Arrive to the southernmost city via your independent flight to Ushuaia. The rest of the day is at leisure, with a welcome reception, dinner, and overnight at your hotel.
Enjoy a relaxing morning with lunch at a local restaurant. Join a tour of Ushuaia before boarding the Sea Adventurer this afternoon. Set sail for the Falkland Islands this evening.
Unpack and get acquainted with your expedition ship during a day at sea. Lecturers introduce you to the natural and historical highlights ahead.
Step ashore on lovely, windswept Bleaker Island to discover nesting Magellanic penguins, a cliffside rockhopper penguin rookery, and an imperial shag colony. Birders have a good chance of spotting the endemic Falkland steamer duck and Cobb’s wren.
Your lecturers recap your experiences on the Falklands and prepare you for your visit to South Georgia. On deck, join naturalists to search for the seabirds and marine mammals that flourish in these nutrient-rich waters.
Flexibility in this area is a must. Many of your leaders have been to South Georgia numerous times and, if the weather is in our favor, you may want to make a landing before breakfast or even after dinner. Call at some of the many islands, bays, and coves where you can see outstanding birdlife and elephant and fur seals close at hand. The following is a list of places plan to visit on South Georgia. Some of them are pending final government approval.
Elsehul Bay - This beautiful bay is home to thousands of fur seals as well as macaroni penguins, the most numerous of all penguin species. Listen for the high-pitched trumpeting of king penguins amid the magnificent sounds of marine mammals that echo throughout the bay.
Salisbury Plain - Two glaciers flank Salisbury Plain on South Georgia’s north coast. Here, more than 200,000 king penguins congregate and breed, and we are greeted by one of the more remarkable sights—and sounds—on Earth.
Stromness Bay - Site of Sir Ernest Shackleton and his party’s arrival after their harrowing crossing of the island’s glaciers on foot, Stromness offers views of cliffs and the glacier from which the adventurer and his companions descended.
Grytviken - Go ashore and explore here, discovering the old ruins of this once-active whaling station. The cemetery holds a special fascination, as it is here that Shackleton is buried. Walking along the coast, spy seabirds, penguins, and marine mammals.
Gold Harbour - At the foot of the Bertrab Glacier, Gold Harbour is often referred to as the “jewel in the island’s crown.” In addition to a large king penguin colony, you are likely to see elephant and fur seals, gentoo penguins, giant petrels, and perhaps even some light-mantled albatross.
Your lecture series continues as you venture south. Naturalists recap your memorable visit to South Georgia and introduce you to the history, geology, and wildlife of the Antarctic Peninsula and its surrounding islands.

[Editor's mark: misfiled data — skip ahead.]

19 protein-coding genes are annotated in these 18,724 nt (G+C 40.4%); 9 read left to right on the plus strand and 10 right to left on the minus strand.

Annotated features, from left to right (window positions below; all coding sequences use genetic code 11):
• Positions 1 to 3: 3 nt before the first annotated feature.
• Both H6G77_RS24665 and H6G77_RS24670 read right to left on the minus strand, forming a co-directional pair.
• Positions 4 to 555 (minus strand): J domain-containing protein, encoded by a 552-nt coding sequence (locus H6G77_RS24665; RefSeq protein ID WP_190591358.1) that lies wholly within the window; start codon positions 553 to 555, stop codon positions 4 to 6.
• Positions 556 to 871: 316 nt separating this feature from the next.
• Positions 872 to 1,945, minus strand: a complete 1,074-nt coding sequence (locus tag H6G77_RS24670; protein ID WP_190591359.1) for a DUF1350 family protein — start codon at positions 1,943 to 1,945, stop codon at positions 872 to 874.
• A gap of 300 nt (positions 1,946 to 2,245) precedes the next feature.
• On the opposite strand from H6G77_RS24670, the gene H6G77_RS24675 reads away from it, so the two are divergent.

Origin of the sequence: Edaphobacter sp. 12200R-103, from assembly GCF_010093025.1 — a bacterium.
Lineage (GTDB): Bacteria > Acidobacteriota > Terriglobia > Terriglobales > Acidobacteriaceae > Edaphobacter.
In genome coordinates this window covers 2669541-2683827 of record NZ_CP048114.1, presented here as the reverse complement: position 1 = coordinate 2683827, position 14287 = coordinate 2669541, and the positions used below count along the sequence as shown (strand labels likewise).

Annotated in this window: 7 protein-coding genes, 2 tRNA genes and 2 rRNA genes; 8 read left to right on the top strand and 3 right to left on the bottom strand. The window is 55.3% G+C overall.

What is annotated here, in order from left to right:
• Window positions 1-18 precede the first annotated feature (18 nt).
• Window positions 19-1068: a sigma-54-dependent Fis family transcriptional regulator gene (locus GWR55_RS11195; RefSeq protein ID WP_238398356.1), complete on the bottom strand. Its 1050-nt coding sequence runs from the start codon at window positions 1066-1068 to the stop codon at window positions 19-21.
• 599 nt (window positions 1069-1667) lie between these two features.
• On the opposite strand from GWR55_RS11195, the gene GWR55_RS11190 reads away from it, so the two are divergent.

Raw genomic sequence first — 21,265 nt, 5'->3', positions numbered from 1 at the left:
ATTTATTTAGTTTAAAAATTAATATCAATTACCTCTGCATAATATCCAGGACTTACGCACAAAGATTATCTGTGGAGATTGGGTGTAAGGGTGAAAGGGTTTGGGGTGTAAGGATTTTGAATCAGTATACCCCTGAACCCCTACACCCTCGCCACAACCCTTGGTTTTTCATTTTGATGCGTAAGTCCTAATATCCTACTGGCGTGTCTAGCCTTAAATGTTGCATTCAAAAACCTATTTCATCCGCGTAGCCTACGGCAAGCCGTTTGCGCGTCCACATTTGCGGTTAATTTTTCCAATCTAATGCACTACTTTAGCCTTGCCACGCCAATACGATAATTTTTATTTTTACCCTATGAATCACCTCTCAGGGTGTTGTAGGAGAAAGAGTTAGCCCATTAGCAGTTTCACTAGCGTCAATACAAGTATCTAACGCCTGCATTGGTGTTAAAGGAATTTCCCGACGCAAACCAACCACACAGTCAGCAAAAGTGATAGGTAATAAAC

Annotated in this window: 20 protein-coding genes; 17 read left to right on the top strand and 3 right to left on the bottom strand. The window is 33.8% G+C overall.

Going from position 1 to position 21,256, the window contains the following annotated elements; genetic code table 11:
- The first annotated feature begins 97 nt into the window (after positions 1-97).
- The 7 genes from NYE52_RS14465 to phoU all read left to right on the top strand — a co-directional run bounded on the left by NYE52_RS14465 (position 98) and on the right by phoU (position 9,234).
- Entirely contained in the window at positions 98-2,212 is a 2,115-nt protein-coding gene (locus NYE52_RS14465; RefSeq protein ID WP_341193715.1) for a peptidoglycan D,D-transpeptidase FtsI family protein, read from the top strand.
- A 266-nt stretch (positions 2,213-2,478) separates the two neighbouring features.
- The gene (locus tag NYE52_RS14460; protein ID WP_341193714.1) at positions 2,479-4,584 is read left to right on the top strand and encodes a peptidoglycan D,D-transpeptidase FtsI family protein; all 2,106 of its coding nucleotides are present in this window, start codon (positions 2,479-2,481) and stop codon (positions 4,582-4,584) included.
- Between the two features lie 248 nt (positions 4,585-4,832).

These mountainous islands were once known as “The Inaccessible Islands.” In winter a solid sheet of fast ice joins this island group to the Antarctic Peninsula, some 450 miles away. A scene of unparalleled beauty awaits, with penguins everywhere, including Adelie, chinstrap, gentoo, and the occasional macaroni penguin.
This morning arrive at Elephant Island, made famous by the Shackleton expedition. Awesome glaciers, speckled with pink algae, create a dramatic backdrop. Weather permitting, enjoy a Zodiac cruise around the island and have an opportunity to view a thriving chinstrap penguin colony.
As you cruise the waters of the Antarctic Peninsula and its adjacent islands, the daily schedule of landings are dependent upon weather and ice conditions. There is the possibility that you may visit a research station and witness the scientific activities conducted by the multinational community of scientists working there. The expeditionary nature of your voyage precludes guaranteeing specific stops; in the past your ship has visited the locations below. This list serves only as a guideline of the places you may experience.
Brown Bluff - Located on the Antarctic continent, the volcanic promontory of Brown Bluff rises 2,450 feet above an ash beach littered with huge and bizarrely shaped boulders. Some 20,000 pairs of Adelie, and hundreds of gentoo penguins, make their home here. Skuas and pintado petrels nest near the top of the cliff and kelp gulls fill the air with perpetual sound and motion.
Deception Island - As you approach Deception through Neptune’s Bellows, a channel just wide enough for your ship to navigate, southern fulmars and pintado petrels soar overhead. Your anchorage is inside a volcano whose collapsed cone was filled by rushing seawater.
Lemaire Channel and Pleneau Island - Cruising the beautiful Lemaire Channel, keep watch for the humpback and minke whales frequently spotted here. This narrow channel is one of the most visually impressive areas of the Antarctic Peninsula. Steep mountain peaks jut out of the sea on both sides, and the waters are often choked with icebergs and frequented by crabeater seals. A stunning labyrinth of grounded icebergs lie in the shallow waters west of Pleneau Island, presenting a superb Zodiac cruising experience. Crabeater and leopard seals haul out on the ice, and elephant seals and gentoo penguins occupy the island itself.
Petermann Island - Discovered by a German expedition in 1873-74 and named after geographer August Petermann, the island is home to the world’s southernmost colony of gentoo penguins. Snow-capped and small at just a mile long by half a mile wide, it offers close-up, picture-perfect scenes of penguins—both gentoo and Adelie—as well as skuas and blue-eyed shags.
During your Drake crossing, have opportunities to see and photograph wandering and black-browed albatross, sooty shearwaters and white-chinned petrels. Keep a lookout for whales often seen in these waters.
Disembark in Ushuaia and transfer to the airport for your independent flights home.